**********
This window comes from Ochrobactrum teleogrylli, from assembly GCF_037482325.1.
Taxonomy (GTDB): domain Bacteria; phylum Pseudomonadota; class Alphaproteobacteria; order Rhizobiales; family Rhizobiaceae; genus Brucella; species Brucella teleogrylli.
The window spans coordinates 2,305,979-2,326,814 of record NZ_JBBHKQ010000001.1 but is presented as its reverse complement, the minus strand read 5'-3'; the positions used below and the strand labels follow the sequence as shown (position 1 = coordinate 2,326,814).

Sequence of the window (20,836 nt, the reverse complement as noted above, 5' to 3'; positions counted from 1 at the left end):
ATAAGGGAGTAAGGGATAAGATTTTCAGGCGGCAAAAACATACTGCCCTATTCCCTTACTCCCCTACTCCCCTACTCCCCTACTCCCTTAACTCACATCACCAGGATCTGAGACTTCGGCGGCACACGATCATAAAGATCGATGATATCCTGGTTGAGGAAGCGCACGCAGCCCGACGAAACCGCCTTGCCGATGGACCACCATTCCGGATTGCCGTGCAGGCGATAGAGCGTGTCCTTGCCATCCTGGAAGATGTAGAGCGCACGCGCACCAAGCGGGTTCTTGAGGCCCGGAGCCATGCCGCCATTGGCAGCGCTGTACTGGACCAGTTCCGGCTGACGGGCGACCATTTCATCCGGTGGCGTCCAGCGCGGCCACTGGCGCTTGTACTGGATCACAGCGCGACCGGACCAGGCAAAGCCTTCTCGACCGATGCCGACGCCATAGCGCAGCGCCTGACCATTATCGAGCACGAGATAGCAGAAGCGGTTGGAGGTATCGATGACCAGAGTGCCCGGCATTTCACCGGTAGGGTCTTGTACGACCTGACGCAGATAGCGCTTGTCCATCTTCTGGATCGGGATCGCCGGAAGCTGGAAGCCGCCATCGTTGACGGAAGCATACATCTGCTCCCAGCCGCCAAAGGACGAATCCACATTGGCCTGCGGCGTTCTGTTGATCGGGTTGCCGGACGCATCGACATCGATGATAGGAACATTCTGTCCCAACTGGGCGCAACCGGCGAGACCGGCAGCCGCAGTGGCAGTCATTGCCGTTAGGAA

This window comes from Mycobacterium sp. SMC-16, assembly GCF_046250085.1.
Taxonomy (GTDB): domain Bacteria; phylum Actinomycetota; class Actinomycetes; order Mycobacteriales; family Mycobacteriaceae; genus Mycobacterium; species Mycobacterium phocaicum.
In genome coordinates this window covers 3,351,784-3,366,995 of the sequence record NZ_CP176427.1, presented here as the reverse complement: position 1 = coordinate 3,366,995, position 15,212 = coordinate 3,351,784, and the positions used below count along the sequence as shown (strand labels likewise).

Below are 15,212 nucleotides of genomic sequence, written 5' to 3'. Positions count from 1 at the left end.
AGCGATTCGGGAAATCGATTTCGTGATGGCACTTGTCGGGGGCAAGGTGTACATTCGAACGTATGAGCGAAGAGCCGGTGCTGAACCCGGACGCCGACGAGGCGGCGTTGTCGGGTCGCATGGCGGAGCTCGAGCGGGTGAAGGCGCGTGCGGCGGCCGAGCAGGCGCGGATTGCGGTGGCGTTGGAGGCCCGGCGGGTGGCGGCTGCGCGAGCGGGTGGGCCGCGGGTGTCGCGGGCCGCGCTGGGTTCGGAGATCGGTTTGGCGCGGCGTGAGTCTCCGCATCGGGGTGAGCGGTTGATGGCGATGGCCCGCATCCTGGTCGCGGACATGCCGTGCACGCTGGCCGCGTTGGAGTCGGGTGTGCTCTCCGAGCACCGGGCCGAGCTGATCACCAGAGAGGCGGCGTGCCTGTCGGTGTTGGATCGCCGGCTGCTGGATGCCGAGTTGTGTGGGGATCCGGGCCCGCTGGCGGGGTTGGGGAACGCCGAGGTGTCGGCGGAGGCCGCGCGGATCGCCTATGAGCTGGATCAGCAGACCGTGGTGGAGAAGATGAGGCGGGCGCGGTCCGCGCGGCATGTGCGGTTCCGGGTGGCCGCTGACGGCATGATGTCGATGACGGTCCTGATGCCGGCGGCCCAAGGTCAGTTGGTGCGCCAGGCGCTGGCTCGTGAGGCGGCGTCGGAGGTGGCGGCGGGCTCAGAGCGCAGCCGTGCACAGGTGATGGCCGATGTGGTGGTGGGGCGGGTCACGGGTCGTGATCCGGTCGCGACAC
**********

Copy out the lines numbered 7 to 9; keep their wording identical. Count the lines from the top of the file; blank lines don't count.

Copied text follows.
Taxonomy (GTDB): domain Bacteria; phylum Actinomycetota; class Actinomycetes; order Mycobacteriales; family Mycobacteriaceae; genus Mycobacterium; species Mycobacterium phocaicum.
In genome coordinates this window covers 3,351,784-3,366,995 of the sequence record NZ_CP176427.1, presented here as the reverse complement: position 1 = coordinate 3,366,995, position 15,212 = coordinate 3,351,784, and the positions used below count along the sequence as shown (strand labels likewise).

Below are 15,212 nucleotides of genomic sequence, written 5' to 3'. Positions count from 1 at the left end.